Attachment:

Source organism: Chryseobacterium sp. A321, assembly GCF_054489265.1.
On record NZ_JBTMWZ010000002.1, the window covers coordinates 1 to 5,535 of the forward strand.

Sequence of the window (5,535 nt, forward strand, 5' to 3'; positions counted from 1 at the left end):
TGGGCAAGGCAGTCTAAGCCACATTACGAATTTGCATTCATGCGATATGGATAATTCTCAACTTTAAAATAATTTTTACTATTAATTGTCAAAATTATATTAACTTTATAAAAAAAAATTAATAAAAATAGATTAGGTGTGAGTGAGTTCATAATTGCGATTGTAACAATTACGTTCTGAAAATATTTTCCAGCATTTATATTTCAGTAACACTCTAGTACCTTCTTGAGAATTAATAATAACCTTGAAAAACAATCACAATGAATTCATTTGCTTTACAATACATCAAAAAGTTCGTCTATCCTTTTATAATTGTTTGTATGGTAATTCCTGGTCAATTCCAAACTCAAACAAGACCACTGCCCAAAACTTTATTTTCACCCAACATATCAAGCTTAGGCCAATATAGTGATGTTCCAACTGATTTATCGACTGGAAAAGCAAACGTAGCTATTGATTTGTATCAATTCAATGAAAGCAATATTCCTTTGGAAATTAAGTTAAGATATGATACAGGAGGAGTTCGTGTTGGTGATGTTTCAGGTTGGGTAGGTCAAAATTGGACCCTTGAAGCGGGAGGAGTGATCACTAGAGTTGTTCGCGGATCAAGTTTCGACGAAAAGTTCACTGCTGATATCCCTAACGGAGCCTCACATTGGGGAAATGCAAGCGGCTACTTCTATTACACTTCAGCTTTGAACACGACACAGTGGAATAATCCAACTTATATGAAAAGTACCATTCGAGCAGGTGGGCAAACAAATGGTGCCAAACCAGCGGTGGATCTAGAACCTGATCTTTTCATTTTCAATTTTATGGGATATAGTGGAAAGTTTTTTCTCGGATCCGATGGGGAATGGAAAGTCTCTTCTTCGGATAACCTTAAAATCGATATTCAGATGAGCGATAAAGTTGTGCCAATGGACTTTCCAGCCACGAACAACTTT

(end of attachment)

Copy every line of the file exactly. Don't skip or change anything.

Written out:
Source organism: Chryseobacterium sp. A321, assembly GCF_054489265.1.
On record NZ_JBTMWZ010000002.1, the window covers coordinates 1 to 5,535 of the forward strand.

Sequence of the window (5,535 nt, forward strand, 5' to 3'; positions counted from 1 at the left end):
TGGGCAAGGCAGTCTAAGCCACATTACGAATTTGCATTCATGCGATATGGATAATTCTCAACTTTAAAATAATTTTTACTATTAATTGTCAAAATTATATTAACTTTATAAAAAAAAATTAATAAAAATAGATTAGGTGTGAGTGAGTTCATAATTGCGATTGTAACAATTACGTTCTGAAAATATTTTCCAGCATTTATATTTCAGTAACACTCTAGTACCTTCTTGAGAATTAATAATAACCTTGAAAAACAATCACAATGAATTCATTTGCTTTACAATACATCAAAAAGTTCGTCTATCCTTTTATAATTGTTTGTATGGTAATTCCTGGTCAATTCCAAACTCAAACAAGACCACTGCCCAAAACTTTATTTTCACCCAACATATCAAGCTTAGGCCAATATAGTGATGTTCCAACTGATTTATCGACTGGAAAAGCAAACGTAGCTATTGATTTGTATCAATTCAATGAAAGCAATATTCCTTTGGAAATTAAGTTAAGATATGATACAGGAGGAGTTCGTGTTGGTGATGTTTCAGGTTGGGTAGGTCAAAATTGGACCCTTGAAGCGGGAGGAGTGATCACTAGAGTTGTTCGCGGATCAAGTTTCGACGAAAAGTTCACTGCTGATATCCCTAACGGAGCCTCACATTGGGGAAATGCAAGCGGCTACTTCTATTACACTTCAGCTTTGAACACGACACAGTGGAATAATCCAACTTATATGAAAAGTACCATTCGAGCAGGTGGGCAAACAAATGGTGCCAAACCAGCGGTGGATCTAGAACCTGATCTTTTCATTTTCAATTTTATGGGATATAGTGGAAAGTTTTTTCTCGGATCCGATGGGGAATGGAAAGTCTCTTCTTCGGATAACCTTAAAATCGATATTCAGATGAGCGATAAAGTTGTGCCAATGGACTTTCCAGCCACGAACAACTTT